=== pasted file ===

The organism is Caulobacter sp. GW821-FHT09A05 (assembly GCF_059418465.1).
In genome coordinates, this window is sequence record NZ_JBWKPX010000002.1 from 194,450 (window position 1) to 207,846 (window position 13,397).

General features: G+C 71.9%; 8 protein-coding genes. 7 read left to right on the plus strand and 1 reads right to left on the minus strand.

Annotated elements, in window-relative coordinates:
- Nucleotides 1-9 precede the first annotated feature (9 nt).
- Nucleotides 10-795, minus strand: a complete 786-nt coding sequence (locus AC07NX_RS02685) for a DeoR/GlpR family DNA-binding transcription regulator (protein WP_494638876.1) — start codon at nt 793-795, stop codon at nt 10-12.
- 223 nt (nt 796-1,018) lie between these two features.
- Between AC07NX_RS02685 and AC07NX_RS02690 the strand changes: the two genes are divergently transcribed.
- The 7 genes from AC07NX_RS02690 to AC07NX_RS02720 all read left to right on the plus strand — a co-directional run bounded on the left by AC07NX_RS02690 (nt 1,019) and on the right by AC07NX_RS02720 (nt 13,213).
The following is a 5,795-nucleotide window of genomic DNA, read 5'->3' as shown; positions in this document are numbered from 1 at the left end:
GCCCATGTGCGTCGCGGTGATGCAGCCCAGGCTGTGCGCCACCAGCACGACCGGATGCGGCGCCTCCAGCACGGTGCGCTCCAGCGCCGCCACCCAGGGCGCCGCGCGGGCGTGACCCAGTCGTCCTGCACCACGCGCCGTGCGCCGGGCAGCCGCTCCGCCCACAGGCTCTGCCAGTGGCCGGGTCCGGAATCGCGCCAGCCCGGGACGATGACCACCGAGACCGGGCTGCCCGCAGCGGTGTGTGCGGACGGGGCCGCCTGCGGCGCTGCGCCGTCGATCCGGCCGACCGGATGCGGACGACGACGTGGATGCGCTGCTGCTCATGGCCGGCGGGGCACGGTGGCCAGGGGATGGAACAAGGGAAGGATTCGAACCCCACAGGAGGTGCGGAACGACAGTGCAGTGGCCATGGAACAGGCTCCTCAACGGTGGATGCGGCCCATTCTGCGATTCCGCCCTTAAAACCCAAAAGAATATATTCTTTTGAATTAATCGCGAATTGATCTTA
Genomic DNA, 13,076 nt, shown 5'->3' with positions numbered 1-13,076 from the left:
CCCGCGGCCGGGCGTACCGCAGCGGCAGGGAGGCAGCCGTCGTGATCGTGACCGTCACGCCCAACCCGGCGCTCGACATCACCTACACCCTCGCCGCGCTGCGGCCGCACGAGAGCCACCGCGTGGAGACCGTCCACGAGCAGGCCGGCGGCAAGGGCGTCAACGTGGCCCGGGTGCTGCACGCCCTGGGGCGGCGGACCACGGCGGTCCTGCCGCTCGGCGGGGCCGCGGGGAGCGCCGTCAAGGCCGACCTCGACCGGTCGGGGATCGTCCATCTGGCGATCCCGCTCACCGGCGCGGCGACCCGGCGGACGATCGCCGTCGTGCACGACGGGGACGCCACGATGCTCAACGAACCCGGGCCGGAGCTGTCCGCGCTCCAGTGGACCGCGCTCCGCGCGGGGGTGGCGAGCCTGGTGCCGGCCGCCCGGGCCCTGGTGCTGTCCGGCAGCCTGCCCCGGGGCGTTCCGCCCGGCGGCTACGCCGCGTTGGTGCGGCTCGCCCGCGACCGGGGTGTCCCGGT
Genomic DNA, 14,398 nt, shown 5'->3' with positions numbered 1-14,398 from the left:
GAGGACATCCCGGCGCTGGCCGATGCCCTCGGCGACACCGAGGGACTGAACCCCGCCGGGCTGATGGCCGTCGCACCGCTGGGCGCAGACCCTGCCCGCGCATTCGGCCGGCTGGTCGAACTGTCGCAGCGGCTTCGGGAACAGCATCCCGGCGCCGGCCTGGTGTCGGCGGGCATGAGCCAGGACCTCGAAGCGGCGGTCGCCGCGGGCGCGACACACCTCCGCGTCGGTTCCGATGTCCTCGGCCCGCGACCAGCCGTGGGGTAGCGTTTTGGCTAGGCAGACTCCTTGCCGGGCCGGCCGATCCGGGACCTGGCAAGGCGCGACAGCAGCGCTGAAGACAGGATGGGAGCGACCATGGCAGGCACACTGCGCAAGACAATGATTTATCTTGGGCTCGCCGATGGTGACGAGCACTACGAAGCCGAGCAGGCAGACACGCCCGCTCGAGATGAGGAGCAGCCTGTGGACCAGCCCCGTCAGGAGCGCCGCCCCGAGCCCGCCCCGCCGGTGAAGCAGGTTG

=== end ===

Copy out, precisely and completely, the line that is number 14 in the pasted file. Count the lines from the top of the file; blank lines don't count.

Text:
Genomic DNA, 14,398 nt, shown 5'->3' with positions numbered 1-14,398 from the left: